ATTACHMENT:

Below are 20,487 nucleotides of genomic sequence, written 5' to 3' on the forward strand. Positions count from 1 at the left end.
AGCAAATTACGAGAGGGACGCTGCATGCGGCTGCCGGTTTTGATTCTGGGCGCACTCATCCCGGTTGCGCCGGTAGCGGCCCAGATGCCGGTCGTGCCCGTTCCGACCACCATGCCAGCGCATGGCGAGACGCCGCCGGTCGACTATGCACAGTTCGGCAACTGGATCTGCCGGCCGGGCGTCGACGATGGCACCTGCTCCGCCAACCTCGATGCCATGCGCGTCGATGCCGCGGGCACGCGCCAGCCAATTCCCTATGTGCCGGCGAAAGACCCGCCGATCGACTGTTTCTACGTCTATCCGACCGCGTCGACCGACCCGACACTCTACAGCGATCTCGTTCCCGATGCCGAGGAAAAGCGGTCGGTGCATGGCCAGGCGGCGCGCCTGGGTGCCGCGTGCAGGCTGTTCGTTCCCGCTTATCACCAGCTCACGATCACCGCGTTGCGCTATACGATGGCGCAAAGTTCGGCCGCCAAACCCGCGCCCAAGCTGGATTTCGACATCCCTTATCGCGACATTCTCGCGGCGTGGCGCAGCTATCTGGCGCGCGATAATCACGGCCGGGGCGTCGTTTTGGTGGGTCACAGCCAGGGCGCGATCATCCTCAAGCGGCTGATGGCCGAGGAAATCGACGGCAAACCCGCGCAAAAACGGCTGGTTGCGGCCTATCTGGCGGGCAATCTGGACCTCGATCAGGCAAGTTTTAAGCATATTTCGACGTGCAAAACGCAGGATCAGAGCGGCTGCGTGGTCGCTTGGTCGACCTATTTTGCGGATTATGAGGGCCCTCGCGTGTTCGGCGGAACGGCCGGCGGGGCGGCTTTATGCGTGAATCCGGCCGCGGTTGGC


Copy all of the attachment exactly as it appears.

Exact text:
Below are 20,487 nucleotides of genomic sequence, written 5' to 3' on the forward strand. Positions count from 1 at the left end.
AGCAAATTACGAGAGGGACGCTGCATGCGGCTGCCGGTTTTGATTCTGGGCGCACTCATCCCGGTTGCGCCGGTAGCGGCCCAGATGCCGGTCGTGCCCGTTCCGACCACCATGCCAGCGCATGGCGAGACGCCGCCGGTCGACTATGCACAGTTCGGCAACTGGATCTGCCGGCCGGGCGTCGACGATGGCACCTGCTCCGCCAACCTCGATGCCATGCGCGTCGATGCCGCGGGCACGCGCCAGCCAATTCCCTATGTGCCGGCGAAAGACCCGCCGATCGACTGTTTCTACGTCTATCCGACCGCGTCGACCGACCCGACACTCTACAGCGATCTCGTTCCCGATGCCGAGGAAAAGCGGTCGGTGCATGGCCAGGCGGCGCGCCTGGGTGCCGCGTGCAGGCTGTTCGTTCCCGCTTATCACCAGCTCACGATCACCGCGTTGCGCTATACGATGGCGCAAAGTTCGGCCGCCAAACCCGCGCCCAAGCTGGATTTCGACATCCCTTATCGCGACATTCTCGCGGCGTGGCGCAGCTATCTGGCGCGCGATAATCACGGCCGGGGCGTCGTTTTGGTGGGTCACAGCCAGGGCGCGATCATCCTCAAGCGGCTGATGGCCGAGGAAATCGACGGCAAACCCGCGCAAAAACGGCTGGTTGCGGCCTATCTGGCGGGCAATCTGGACCTCGATCAGGCAAGTTTTAAGCATATTTCGACGTGCAAAACGCAGGATCAGAGCGGCTGCGTGGTCGCTTGGTCGACCTATTTTGCGGATTATGAGGGCCCTCGCGTGTTCGGCGGAACGGCCGGCGGGGCGGCTTTATGCGTGAATCCGGCCGCGGTTGGC